CUNA is now America's Credit Unions.
A stronger voice to advance the credit union industry.
Soledad O’Brien can remember the story that marked a shift in how she thought about journalism.
The award-winning journalist, author, and documentarian says that covering Hurricane Katrina and the experiences of affected communities illuminated the purpose of her role.
“It so clearly became a job about service,” she says. “Journalism is about serving people. We’re supposed to provide factual, accurate information and listen to people.”
Like journalists, credit union leaders, staff, and volunteers serve an important community purpose. “I love that my job has a mission,” O’Brien says. “On rough days, you can fall back on that.”
People who work in organizations that build communities are more satisfied, O’Brien points out. She suggests connecting with that meaning to find greater happiness at work. “Lean into the passionate part of the gig,” she says.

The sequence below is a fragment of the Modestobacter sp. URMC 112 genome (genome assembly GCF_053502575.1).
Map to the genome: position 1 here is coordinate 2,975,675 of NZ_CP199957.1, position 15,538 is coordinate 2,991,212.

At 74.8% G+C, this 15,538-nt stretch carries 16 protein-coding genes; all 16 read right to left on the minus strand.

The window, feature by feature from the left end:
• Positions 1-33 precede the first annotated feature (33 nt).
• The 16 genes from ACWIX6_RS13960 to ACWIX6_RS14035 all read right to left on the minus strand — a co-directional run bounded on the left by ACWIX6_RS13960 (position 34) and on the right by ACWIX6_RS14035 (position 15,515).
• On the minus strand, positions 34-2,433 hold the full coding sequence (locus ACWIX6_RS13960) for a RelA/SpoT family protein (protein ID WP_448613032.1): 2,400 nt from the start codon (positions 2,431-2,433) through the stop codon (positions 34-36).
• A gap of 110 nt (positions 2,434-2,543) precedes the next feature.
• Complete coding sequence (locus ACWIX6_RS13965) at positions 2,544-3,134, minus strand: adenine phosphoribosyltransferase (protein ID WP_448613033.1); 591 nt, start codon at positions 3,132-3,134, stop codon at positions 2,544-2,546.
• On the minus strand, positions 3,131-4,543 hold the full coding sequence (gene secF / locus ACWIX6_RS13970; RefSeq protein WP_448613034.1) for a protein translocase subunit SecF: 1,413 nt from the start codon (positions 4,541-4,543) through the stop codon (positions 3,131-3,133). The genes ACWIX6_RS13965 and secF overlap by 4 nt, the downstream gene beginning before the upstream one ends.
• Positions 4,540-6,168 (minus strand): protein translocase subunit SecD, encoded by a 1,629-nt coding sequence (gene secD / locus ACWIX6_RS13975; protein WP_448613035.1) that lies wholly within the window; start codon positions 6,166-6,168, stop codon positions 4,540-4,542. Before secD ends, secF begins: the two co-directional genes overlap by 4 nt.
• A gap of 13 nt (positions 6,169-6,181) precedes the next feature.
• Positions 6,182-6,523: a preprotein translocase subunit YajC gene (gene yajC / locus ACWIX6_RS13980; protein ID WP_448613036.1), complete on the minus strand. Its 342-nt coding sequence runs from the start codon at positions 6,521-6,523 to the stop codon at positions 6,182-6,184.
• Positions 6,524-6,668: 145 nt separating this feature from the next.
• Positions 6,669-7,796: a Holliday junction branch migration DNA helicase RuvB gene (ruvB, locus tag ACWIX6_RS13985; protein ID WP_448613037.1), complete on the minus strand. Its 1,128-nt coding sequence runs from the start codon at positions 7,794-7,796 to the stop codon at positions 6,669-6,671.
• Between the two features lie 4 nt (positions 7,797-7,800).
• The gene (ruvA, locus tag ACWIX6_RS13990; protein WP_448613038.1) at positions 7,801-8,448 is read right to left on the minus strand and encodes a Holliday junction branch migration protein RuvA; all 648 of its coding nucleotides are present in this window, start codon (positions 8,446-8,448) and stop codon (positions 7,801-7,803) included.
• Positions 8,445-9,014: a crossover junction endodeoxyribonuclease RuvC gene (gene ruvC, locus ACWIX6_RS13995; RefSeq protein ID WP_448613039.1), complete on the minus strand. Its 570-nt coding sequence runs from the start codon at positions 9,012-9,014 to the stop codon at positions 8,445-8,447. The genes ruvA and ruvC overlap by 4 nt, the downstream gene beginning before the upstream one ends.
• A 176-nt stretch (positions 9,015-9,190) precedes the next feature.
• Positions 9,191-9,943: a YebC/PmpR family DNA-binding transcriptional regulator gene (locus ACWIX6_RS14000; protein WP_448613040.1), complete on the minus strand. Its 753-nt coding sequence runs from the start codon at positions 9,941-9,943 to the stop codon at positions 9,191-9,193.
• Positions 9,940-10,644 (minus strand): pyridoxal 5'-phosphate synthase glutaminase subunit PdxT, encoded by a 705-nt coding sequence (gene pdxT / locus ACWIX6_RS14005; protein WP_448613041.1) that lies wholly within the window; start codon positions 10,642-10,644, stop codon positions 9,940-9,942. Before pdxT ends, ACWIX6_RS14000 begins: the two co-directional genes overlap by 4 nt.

O’Brien also addressed the current media landscape and its impact on communities. “One of the biggest downsides of losing local print journalism is that you lose the idea that you’re in the community.”
The typical cable news format of “classic partisan debates” erodes public trust, she says. “The framing of stories as left versus right is frequently inaccurate and inappropriate. Until you figure out how to go back to serving people, I don’t think you’re going to get that sense of trust.”
O’Brien follows a different approach on her syndicated policy show, “Matter of Fact.” With about two million viewers, the show digs deeper into issues through “solutions journalism.”
“There’s a lot of value in stepping back,” she says. “When you talk about the cost of insulin or housing, it’s not a left-right issue. It affects everybody.”
O’Brien also strives for a range of perspectives on the show, taking an intentional approach to booking guests that are “as diverse as America.”
Through her coverage of the coronavirus (COVID-19) pandemic, O’Brien identifies the work of credit unions as necessary to preserve “livable and pleasant” communities. Credit unions and those they support are “the heartbeat of a community.”
Promoting financial well-being for all requires honesty and a desire to help people in the macro, she says. Credit unions must foster investment conversations rather than transactional ones.
“Communities are living organisms,” she says. “They grow and thrive when people are in there investing.”
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